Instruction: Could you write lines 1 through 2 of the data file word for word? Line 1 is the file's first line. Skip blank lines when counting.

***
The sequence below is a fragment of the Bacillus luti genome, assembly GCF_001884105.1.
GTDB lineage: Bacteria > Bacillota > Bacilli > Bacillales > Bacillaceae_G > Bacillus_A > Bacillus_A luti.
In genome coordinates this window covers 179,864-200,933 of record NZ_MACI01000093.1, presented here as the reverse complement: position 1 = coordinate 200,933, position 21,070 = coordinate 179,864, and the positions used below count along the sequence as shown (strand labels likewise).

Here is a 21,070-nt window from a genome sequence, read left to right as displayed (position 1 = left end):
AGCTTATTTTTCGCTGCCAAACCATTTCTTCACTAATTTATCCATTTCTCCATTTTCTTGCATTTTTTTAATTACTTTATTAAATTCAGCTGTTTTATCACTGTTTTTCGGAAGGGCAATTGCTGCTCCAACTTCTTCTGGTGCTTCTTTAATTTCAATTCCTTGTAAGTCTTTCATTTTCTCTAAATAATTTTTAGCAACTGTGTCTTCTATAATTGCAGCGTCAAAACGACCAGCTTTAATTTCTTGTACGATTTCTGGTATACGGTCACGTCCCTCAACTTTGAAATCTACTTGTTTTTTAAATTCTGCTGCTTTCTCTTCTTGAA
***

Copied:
The sequence below is a fragment of the Bacillus luti genome, assembly GCF_001884105.1.
GTDB lineage: Bacteria > Bacillota > Bacilli > Bacillales > Bacillaceae_G > Bacillus_A > Bacillus_A luti.